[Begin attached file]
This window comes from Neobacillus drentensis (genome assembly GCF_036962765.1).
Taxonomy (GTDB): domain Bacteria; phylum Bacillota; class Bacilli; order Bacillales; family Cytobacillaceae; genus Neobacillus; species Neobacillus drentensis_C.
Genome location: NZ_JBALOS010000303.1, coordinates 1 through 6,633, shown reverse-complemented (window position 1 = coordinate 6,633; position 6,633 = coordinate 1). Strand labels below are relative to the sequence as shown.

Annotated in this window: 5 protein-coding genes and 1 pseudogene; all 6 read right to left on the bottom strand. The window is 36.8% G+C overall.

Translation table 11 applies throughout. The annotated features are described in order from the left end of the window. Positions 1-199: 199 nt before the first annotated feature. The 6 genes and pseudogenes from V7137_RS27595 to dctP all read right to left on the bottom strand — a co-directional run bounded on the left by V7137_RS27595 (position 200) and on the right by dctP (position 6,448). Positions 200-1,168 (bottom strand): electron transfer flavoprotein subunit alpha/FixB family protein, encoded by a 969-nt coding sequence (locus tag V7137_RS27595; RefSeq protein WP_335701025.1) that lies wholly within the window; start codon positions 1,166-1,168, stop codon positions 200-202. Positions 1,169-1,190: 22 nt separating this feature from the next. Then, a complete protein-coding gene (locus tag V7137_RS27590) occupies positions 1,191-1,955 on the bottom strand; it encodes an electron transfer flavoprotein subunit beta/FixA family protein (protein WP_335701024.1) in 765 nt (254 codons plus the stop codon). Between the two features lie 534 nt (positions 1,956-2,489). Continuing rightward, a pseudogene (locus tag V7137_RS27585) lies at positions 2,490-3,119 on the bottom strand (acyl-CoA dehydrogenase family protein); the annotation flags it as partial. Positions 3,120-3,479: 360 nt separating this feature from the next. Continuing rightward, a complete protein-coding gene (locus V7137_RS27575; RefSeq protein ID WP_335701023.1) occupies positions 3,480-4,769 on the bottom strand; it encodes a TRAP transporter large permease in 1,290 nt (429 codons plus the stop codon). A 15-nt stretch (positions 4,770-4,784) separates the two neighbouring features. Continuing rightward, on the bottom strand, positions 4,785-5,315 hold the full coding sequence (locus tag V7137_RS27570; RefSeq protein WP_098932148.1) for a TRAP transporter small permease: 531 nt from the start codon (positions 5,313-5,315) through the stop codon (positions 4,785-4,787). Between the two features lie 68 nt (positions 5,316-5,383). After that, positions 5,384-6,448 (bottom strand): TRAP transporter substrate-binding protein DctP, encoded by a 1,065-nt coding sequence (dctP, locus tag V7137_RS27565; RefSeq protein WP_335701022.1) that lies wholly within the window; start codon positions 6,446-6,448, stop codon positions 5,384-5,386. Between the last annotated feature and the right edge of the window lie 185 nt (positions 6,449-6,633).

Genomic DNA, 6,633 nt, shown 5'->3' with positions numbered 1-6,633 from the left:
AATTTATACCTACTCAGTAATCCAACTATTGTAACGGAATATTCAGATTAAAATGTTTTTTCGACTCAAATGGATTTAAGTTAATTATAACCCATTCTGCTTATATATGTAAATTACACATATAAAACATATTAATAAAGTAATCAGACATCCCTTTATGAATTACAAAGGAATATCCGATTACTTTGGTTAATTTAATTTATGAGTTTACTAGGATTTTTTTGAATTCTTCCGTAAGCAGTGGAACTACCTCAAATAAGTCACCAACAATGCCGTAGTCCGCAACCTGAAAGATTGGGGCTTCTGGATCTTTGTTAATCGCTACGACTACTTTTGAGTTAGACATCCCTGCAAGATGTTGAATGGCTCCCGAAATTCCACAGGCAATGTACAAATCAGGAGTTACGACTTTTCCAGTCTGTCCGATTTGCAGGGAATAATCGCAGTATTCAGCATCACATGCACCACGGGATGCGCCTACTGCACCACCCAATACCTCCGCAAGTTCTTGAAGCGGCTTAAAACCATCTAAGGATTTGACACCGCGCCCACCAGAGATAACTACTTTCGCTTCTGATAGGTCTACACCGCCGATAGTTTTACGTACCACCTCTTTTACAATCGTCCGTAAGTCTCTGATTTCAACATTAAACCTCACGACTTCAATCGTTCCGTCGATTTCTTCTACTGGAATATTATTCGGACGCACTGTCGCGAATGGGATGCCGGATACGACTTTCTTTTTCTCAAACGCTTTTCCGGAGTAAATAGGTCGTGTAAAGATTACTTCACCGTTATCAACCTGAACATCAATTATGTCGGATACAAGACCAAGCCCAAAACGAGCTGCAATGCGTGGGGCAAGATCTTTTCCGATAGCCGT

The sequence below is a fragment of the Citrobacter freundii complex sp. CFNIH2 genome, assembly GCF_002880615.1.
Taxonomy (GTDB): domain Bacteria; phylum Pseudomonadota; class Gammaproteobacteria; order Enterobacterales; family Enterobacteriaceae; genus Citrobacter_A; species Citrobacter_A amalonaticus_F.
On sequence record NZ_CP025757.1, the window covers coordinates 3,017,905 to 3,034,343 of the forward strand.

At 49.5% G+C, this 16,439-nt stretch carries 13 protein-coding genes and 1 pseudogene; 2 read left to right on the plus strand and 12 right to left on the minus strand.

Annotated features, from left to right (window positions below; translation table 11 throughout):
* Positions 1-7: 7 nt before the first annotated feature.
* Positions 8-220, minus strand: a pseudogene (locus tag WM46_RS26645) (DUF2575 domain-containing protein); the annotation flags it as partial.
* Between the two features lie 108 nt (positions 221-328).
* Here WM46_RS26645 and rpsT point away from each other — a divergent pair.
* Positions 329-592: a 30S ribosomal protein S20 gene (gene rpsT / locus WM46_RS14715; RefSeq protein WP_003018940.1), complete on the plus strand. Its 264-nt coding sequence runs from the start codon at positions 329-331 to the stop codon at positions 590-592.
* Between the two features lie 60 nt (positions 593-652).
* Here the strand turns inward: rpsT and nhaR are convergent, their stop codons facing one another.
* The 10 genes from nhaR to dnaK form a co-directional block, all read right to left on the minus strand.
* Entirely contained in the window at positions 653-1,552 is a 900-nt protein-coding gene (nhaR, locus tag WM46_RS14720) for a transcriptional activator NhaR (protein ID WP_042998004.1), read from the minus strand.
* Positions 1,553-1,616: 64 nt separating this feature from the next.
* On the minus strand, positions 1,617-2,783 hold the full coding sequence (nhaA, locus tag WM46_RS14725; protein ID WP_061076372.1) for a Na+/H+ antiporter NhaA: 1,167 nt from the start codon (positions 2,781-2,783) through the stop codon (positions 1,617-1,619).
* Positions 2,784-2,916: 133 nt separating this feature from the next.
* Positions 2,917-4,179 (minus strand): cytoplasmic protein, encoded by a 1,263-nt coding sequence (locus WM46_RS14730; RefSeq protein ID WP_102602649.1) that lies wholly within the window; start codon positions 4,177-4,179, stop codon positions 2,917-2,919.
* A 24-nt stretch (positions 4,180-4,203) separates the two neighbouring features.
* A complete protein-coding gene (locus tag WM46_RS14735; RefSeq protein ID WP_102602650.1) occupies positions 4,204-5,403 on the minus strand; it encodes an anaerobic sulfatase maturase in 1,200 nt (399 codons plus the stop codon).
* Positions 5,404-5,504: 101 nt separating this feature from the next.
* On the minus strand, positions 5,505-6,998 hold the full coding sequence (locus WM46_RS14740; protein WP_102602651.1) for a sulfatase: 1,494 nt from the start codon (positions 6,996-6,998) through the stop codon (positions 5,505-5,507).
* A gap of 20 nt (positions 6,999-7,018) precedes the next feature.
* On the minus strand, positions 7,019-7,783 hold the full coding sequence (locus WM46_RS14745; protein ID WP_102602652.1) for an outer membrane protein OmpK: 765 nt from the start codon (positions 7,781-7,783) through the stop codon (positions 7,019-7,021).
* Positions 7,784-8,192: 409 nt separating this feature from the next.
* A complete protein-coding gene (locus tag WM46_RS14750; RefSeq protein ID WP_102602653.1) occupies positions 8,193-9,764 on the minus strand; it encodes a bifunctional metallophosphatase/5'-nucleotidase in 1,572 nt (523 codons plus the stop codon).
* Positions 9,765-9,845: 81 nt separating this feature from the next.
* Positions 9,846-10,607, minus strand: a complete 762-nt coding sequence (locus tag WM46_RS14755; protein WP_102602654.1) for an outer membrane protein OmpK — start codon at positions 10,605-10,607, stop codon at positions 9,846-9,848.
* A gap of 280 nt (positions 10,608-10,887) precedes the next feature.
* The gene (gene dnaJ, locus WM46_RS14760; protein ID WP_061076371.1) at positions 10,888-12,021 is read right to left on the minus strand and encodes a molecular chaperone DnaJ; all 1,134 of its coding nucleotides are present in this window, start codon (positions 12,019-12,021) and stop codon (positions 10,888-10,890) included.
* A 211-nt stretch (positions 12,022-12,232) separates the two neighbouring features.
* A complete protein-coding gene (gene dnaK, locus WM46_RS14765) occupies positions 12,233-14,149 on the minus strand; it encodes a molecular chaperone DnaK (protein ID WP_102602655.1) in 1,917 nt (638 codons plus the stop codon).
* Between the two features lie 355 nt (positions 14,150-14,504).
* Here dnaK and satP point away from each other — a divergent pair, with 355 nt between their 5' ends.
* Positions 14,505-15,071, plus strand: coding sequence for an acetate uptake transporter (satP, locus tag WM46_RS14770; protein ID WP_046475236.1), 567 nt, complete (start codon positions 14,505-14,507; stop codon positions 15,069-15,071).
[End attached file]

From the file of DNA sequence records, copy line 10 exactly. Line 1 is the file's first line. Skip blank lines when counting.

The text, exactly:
On sequence record NZ_CP025757.1, the window covers coordinates 3,017,905 to 3,034,343 of the forward strand.